One of the things that I notice a lot when new bloggers hit the scene, is that they don’t realize that photos out on the internet can’t be used on their blogs. Even if you link back to the original source, it constitutes a copyright violation to have any photo on your blog that isn’t yours unless you have written permission from the photographer.
I totally made this mistake myself when I first started blogging. I was just trying to pull together images to highlight a certain home decor trend, but either didn’t link back to the original source, or if I did, I hadn’t gotten permission from them to do so. A huge No-No that I could have been fined for!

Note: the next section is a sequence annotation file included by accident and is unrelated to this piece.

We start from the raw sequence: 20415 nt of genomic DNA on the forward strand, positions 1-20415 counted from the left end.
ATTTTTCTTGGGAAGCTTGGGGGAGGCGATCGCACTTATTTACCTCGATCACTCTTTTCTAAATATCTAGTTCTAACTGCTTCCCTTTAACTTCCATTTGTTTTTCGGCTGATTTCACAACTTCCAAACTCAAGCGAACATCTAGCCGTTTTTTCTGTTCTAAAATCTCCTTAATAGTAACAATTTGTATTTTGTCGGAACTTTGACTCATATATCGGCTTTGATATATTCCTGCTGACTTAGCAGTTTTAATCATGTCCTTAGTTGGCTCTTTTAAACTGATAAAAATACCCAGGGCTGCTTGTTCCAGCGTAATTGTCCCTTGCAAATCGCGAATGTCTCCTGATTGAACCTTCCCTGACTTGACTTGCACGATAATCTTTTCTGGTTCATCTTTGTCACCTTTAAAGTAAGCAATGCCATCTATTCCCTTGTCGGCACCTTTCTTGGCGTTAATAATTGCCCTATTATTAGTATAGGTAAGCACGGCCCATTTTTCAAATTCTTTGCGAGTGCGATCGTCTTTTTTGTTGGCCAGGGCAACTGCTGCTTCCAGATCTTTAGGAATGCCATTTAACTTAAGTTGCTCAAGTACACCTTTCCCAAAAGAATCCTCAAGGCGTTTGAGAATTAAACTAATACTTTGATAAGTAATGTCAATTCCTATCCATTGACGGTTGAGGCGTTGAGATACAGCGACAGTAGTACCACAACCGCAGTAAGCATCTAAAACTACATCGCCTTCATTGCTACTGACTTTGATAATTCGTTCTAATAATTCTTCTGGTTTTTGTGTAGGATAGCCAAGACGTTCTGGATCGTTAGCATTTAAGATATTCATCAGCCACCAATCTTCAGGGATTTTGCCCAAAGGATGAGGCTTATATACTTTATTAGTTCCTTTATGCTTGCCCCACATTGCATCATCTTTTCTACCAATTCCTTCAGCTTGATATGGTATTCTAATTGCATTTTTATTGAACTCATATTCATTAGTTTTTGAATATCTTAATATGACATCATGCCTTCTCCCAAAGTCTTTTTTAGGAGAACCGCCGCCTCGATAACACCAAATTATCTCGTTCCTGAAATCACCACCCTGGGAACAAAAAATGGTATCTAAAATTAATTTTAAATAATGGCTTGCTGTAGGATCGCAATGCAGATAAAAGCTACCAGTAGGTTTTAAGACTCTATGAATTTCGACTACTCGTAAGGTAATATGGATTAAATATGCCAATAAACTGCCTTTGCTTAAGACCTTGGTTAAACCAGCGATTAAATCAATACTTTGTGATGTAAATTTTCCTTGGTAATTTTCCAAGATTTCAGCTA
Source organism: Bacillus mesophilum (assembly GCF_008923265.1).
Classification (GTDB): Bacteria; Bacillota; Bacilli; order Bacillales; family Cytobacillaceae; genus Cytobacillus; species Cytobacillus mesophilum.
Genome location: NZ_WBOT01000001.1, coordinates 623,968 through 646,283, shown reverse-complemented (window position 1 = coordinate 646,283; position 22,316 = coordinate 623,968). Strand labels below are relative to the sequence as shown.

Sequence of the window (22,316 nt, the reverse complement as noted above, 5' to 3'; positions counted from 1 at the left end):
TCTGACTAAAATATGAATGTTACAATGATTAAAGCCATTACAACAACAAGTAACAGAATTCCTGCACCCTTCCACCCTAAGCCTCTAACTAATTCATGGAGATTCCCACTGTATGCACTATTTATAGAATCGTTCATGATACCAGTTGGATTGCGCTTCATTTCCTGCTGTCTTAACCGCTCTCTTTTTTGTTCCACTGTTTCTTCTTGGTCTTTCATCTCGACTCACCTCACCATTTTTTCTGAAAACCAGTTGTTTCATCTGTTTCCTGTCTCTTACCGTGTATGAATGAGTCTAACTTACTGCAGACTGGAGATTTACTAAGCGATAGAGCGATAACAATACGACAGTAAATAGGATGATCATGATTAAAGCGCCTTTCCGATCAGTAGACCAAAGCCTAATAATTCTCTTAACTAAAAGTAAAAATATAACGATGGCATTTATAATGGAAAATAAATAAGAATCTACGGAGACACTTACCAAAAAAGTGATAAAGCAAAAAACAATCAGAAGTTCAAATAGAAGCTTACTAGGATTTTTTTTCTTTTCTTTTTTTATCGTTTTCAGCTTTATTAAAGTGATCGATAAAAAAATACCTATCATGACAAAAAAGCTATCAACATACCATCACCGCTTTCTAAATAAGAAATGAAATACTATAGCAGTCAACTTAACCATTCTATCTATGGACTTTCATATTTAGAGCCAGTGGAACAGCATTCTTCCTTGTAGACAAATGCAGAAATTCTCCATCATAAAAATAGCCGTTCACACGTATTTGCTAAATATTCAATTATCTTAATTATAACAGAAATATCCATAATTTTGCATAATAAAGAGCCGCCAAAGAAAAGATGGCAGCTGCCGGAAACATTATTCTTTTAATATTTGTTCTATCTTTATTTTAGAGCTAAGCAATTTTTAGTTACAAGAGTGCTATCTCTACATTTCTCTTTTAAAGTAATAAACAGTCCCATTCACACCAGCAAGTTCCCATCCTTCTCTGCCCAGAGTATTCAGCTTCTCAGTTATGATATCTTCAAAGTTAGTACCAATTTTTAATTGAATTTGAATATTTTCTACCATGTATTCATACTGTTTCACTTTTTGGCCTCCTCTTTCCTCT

So, what do you do if you have a blog post that needs pictures but you don’t have your own original photography? Or if you want some images to use on social media or even in some graphic artwork or digital download? Well, that’s where stock photos come in.
There are plenty of sites where you can go to get paid stock photography. If you are looking for something really specific or unique, you might need to go the paid route option.
For instance, I personally need quite a lot of office/desk stock photography for this blog of mine, so I use Haute Chocolate (affiliate), which is a subscription-based service. It means I get fresh new photos each month and have a LOT to choose from.
Psssst – if you join up to the Haute Chocolate email list, you actually get a few free sample stock photos from Rachel!
For my Etsy shop on the other hand, I’ll usually head on over to Creative Market (affiliate) if I’m looking for a stock photo for digital art prints or my mugs.
Creative Market is like my bad habit of choice. There are soooo many pretty things to browse!